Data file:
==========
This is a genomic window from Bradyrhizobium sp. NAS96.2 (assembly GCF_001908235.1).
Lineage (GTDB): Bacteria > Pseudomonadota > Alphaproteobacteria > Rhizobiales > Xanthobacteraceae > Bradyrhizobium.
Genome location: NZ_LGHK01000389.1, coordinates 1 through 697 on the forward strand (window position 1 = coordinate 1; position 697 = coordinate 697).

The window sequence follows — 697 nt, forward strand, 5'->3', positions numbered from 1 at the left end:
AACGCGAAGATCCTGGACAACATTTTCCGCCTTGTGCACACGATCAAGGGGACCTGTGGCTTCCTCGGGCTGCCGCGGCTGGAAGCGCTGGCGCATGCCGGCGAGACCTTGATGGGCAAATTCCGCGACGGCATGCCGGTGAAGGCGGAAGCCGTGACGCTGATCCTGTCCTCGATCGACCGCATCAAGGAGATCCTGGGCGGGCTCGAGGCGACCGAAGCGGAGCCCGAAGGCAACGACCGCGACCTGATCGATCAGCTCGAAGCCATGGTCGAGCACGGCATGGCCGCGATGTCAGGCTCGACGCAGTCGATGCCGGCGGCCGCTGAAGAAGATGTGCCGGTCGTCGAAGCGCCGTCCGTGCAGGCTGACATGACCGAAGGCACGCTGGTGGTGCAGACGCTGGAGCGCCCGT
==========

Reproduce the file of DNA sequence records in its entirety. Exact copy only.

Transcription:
This is a genomic window from Bradyrhizobium sp. NAS96.2 (assembly GCF_001908235.1).
Lineage (GTDB): Bacteria > Pseudomonadota > Alphaproteobacteria > Rhizobiales > Xanthobacteraceae > Bradyrhizobium.
Genome location: NZ_LGHK01000389.1, coordinates 1 through 697 on the forward strand (window position 1 = coordinate 1; position 697 = coordinate 697).

The window sequence follows — 697 nt, forward strand, 5'->3', positions numbered from 1 at the left end:
AACGCGAAGATCCTGGACAACATTTTCCGCCTTGTGCACACGATCAAGGGGACCTGTGGCTTCCTCGGGCTGCCGCGGCTGGAAGCGCTGGCGCATGCCGGCGAGACCTTGATGGGCAAATTCCGCGACGGCATGCCGGTGAAGGCGGAAGCCGTGACGCTGATCCTGTCCTCGATCGACCGCATCAAGGAGATCCTGGGCGGGCTCGAGGCGACCGAAGCGGAGCCCGAAGGCAACGACCGCGACCTGATCGATCAGCTCGAAGCCATGGTCGAGCACGGCATGGCCGCGATGTCAGGCTCGACGCAGTCGATGCCGGCGGCCGCTGAAGAAGATGTGCCGGTCGTCGAAGCGCCGTCCGTGCAGGCTGACATGACCGAAGGCACGCTGGTGGTGCAGACGCTGGAGCGCCCGT